One of the most high-profile measures of latency is the time it takes to move information between data centers in northern New Jersey and machines in Illinois.
A quick connection creates opportunities to profit from fleeting discrepancies in assets traded in the different markets. For example, prices for S&P 500 Index futures may move in Chicago before exchange-traded funds tracking the index move in New York, or vice versa, providing brief opportunities to arbitrage the difference.
The route’s importance to HFT firms became clear in 2010, after Spread Networks announced it had spent three years boring through 825 miles (1,328 kilometers) of terrain in secret to lay an underground cable between Chicago and New Jersey. The wire cut three milliseconds, or three-thousandths of a second, off the previously fastest route.
The focus has now shifted to faster wireless microwave connections.
A firm called McKay Brothers boasts of making the round trip via microwave in about eight milliseconds. The market for the service is expanding beyond first adopters and “will be mainstream very soon,” co-founder Stephane Tyc said in a March 3 statement announcing the firm’s latest transmission times.
By cutting the time between Carteret, New Jersey, and Aurora, Illinois, to 8.12 milliseconds, the network “is rapidly approaching the physical limits,” co-founder Bob Meade said in the statement.
Returns on investment are diminishing as firms now look to shave nanoseconds instead of microseconds or milliseconds off of their latency. Computer-driven trades can now be executed in about 300 microseconds, according to one study. At that speed more than 1,000 trades can be made in the blink of a human eye, which lasts 400 milliseconds.
High-frequency strategies in most cases are “as fast as they need to be in order to be successful,” Modern Markets Initiative’sNabicht said in a March 7 interview.
“We are getting to a point where there is less edge in getting faster because it’s smaller and smaller increments in speed you’re shaving off, and there’s more edge really in the smarts, in the strategies,” he said.
Sophisticated investors, such as statistical-arbitrage funds that use mathematical models to identify mispriced securities or predict future moves, have also ramped up the speeds at which they deploy their strategies, eroding HFT firms’ primary advantage. That’s forced the speed traders to adopt more complex techniques with longer holding times, according to Manoj Narang, CEO of Tradeworx Inc., in Red Bank, New Jersey.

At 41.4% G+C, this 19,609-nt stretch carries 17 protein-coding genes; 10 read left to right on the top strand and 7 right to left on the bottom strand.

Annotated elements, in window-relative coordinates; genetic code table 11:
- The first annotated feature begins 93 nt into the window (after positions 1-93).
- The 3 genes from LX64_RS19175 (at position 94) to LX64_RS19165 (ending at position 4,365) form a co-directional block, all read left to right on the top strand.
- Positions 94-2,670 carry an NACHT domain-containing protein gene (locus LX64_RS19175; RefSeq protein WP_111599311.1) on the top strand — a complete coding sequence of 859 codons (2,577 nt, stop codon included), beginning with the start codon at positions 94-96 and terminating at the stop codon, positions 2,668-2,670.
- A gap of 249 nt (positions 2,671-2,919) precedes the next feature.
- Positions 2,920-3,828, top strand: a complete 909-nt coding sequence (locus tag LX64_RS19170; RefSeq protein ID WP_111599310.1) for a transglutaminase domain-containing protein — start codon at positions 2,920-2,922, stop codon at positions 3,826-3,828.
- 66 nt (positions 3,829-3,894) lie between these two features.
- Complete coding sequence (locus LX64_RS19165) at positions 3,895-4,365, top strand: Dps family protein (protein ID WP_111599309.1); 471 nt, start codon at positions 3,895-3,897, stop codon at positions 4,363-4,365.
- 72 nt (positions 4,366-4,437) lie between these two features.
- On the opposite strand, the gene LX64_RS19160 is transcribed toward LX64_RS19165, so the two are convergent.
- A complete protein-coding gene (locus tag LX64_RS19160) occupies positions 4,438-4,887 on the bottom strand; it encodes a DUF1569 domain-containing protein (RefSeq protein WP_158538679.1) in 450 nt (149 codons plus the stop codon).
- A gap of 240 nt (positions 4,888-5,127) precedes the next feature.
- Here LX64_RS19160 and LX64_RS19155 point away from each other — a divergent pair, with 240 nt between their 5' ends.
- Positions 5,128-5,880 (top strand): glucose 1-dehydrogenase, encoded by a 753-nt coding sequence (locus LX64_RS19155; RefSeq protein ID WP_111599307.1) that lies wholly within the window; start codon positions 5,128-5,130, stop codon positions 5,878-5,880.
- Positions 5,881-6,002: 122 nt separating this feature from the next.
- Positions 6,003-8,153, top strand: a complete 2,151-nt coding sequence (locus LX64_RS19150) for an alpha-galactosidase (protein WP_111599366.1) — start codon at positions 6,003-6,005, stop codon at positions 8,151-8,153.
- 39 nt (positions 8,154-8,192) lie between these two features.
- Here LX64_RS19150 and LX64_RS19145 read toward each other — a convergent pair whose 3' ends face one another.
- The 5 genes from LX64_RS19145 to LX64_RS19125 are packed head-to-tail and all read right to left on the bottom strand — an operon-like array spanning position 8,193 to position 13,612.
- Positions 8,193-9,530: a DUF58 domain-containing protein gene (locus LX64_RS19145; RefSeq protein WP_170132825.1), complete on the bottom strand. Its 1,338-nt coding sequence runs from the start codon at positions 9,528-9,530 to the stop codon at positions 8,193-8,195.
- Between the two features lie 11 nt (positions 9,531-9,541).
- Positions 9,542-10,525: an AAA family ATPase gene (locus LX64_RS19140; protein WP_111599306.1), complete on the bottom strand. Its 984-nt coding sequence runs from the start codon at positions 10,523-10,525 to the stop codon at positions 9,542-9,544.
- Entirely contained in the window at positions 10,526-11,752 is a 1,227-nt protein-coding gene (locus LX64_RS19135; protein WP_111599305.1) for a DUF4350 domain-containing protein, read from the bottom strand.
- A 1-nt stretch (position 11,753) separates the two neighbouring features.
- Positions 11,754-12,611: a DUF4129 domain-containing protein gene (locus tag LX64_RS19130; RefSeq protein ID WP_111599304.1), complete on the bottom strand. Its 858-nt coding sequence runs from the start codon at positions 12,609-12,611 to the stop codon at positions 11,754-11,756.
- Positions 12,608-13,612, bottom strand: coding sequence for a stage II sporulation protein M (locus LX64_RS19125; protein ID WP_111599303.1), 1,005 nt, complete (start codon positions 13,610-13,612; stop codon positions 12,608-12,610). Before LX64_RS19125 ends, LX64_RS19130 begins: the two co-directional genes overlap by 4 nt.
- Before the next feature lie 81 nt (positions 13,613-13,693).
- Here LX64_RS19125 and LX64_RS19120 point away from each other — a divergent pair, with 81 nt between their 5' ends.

“Stat-arb firms are adopting a lot of the high-frequency traders’ techniques for executing their trades to avoid leaving pennies on the table for the high-frequency guys,” he said in a phone interview on Feb. 13. “That’s putting pressure on the high-frequency guys’ business because the stat-arb guys are basically eating their lunch. And in response, the high-frequency guys have no choice but to start being smarter about their positioning. That manifests itself in longer holding periods.”
Tradeworx is holding positions for 10 to 11 minutes, double the average in 2010, according Narang.
The move into trades based on more predictive analysis is a “natural expansion,” GTS’s Rubenstein said. His firm has been talking to strategists from statistical-arbitrage hedge funds that turn over positions more slowly than HFT shops, in time periods ranging from five to 20 days.
The shift is a “classic diversification,” according to Michael Kearns, a professor at the University of Pennsylvania who has run quantitative trading teams on Wall Street. The fast response time of HFT trading usually means firms can only place small bets on each trade, while longer time horizons for stat-arb firms allow them to put more money to work, he said.
“Even though you can put less money to work in HFT, you can generate much higher returns, so it’s also a natural for traditional quant stat-arb groups to start to introduce HFT components to their portfolio,” he said in a telephone interview Feb. 25. “If you can do both of them reasonably well, you’ll get something that’s more than the sum of its parts.”
To contact the editors responsible for this story: Nick Baker at email@example.com Jeremy Herron